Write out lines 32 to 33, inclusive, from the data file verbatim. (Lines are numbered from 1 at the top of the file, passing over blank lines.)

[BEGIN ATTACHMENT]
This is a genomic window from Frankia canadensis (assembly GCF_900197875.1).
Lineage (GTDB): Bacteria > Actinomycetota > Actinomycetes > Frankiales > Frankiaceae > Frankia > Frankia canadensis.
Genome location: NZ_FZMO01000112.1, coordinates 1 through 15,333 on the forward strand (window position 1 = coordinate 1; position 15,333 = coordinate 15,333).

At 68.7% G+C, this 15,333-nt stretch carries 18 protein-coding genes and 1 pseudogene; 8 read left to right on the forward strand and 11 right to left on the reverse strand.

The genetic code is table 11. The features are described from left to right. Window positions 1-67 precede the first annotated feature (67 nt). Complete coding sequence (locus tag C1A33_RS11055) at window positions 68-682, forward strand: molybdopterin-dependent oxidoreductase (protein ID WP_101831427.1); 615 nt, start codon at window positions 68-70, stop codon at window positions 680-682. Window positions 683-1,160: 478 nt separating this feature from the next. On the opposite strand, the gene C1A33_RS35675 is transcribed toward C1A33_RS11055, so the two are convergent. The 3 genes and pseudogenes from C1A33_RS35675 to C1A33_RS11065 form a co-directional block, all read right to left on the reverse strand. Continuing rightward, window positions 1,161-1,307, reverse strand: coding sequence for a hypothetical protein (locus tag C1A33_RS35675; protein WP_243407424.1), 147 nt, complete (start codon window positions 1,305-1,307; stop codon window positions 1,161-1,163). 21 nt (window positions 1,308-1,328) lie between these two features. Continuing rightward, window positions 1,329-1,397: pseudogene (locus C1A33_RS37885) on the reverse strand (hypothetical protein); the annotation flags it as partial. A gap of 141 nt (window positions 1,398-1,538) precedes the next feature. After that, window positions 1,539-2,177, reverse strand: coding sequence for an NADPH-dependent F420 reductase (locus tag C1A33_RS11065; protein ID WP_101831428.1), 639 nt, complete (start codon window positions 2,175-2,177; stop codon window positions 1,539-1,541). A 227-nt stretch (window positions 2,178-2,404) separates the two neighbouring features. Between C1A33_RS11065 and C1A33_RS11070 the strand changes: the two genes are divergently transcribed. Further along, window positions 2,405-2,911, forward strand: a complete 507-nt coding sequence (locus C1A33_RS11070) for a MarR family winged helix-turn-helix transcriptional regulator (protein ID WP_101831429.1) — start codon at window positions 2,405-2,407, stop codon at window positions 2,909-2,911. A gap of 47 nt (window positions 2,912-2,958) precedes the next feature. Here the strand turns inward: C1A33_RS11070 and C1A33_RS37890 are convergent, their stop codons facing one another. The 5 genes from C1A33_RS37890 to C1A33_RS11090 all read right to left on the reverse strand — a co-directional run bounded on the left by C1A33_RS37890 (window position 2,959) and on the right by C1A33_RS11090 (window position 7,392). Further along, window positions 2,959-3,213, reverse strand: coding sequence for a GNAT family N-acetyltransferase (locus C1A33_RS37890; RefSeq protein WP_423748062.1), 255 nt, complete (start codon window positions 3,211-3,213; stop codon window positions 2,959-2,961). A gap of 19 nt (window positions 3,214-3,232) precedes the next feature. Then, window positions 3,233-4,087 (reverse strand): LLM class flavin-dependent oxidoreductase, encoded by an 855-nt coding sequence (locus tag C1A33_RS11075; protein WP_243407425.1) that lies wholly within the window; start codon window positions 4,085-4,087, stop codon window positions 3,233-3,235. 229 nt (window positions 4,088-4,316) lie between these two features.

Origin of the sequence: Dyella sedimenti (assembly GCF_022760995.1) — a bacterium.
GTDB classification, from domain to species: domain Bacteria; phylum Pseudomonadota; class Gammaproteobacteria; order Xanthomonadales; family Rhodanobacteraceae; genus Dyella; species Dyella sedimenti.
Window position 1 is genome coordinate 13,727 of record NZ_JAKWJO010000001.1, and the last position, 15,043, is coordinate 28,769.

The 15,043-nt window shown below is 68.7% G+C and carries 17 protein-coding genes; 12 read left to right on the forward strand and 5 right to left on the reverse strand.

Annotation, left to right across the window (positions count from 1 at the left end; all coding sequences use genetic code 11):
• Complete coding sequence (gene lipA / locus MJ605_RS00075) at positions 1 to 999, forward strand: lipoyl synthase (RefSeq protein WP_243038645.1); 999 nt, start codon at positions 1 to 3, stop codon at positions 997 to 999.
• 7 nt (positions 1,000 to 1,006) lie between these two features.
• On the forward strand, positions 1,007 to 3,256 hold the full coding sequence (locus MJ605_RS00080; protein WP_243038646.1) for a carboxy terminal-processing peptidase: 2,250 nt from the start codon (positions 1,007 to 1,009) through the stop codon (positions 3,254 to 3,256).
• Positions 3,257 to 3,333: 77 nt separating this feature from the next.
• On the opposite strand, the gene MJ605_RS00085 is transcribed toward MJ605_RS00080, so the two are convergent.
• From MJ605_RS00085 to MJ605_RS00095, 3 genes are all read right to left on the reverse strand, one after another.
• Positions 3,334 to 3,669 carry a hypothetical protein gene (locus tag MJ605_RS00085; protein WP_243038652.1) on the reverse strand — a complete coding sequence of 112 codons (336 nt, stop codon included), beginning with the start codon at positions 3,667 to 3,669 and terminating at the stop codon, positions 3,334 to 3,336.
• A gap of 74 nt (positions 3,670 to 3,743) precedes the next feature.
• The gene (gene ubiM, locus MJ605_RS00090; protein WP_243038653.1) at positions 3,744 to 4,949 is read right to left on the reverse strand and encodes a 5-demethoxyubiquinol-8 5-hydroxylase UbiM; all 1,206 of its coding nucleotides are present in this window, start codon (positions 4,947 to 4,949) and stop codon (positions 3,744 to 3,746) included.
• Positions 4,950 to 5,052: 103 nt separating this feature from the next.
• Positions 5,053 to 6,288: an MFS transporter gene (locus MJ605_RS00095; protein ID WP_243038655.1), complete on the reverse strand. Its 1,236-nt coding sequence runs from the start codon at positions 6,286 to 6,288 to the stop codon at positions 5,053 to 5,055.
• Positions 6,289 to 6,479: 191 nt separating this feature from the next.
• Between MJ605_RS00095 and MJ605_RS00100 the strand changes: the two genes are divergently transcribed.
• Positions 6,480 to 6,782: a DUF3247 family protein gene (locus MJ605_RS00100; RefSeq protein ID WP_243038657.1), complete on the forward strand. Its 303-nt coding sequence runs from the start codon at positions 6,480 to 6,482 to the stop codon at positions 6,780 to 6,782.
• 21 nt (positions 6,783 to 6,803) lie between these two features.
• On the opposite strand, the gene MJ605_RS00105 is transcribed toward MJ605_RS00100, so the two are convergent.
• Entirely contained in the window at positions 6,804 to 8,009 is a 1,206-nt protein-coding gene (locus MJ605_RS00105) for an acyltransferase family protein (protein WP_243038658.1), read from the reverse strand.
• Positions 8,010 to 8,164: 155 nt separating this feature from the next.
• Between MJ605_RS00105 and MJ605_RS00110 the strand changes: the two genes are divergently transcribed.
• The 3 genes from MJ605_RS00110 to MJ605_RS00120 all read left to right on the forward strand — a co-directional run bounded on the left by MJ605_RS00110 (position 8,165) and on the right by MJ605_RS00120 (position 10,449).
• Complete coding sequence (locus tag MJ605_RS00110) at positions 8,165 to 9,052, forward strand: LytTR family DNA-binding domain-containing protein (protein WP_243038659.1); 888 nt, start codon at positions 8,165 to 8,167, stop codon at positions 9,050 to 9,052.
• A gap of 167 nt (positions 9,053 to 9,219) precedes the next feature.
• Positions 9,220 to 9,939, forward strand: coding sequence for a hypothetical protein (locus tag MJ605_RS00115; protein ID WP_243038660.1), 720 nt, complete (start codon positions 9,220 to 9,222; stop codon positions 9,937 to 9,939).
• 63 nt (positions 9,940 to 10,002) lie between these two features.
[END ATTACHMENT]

• A gap of 167 nt (positions 9,053 to 9,219) precedes the next feature.
• Positions 9,220 to 9,939, forward strand: coding sequence for a hypothetical protein (locus tag MJ605_RS00115; protein ID WP_243038660.1), 720 nt, complete (start codon positions 9,220 to 9,222; stop codon positions 9,937 to 9,939).